Fitness is determined by the ability of an organism to both survive and reproduce; however, the mechanisms that lead to increased survival may not have the same effect on reproductive success. We used nineteen natural Drosophila melanogaster genotypes from the Drosophila Genetic Reference Panel to determine if adaptive plasticity following short-term acclimation through rapid cold-hardening (RCH) affects mating behavior and mating success. We confirmed that exposure to the acclimation temperature is beneficial to survival following cold stress; however, we found that this same acclimation temperature exposure led to less efficient male courtship and a significant decrease in the likelihood of mating. Cold tolerance and the capacity to respond plastically to cold stress were not correlated with mating behavior following acclimation, suggesting that the genetic control of the physiological effects of the cold temperature exposure likely differ between survival and behavioral responses. We also tested whether the exposure of males to the acclimation temperature influenced courtship song. This exposure again significantly increased courtship duration; however, courtship song was unchanged. These results illustrate costs of short-term acclimation on survival and reproductive components of fitness and demonstrate the pronounced effect that short-term thermal environment shifts can have on reproductive success.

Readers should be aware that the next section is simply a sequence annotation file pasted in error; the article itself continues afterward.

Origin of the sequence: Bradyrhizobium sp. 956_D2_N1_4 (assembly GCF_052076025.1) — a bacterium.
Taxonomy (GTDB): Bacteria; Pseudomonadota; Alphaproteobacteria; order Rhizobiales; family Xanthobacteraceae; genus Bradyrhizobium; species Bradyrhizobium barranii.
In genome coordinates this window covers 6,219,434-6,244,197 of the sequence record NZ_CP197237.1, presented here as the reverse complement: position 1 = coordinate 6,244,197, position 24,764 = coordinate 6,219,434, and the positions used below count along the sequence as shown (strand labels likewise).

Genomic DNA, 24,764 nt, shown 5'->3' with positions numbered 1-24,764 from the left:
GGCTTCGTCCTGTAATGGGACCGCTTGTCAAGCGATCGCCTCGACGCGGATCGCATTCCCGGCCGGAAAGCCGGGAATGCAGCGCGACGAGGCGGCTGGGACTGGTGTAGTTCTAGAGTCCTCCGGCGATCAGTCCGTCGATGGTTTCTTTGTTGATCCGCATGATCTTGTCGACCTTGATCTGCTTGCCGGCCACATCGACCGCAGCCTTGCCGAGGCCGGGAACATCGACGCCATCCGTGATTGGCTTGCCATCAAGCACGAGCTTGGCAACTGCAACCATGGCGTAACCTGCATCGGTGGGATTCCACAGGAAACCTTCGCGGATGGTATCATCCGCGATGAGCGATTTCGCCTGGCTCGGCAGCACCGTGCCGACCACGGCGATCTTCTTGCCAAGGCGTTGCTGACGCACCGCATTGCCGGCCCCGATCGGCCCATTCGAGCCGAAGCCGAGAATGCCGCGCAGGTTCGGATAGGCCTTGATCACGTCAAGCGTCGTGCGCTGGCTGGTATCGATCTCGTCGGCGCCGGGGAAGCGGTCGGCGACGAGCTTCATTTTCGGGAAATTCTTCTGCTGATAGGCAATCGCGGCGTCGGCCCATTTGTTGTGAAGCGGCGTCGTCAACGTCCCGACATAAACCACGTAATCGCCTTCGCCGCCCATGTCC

Everman ER, Delzeit JL, Hunter FK, Gleason JM, Morgan TJ (2018) Costs of cold acclimation on survival and reproductive behavior in Drosophila melanogaster. PLoS ONE 13(5): e0197822. https://doi.org/10.1371/journal.pone.0197822
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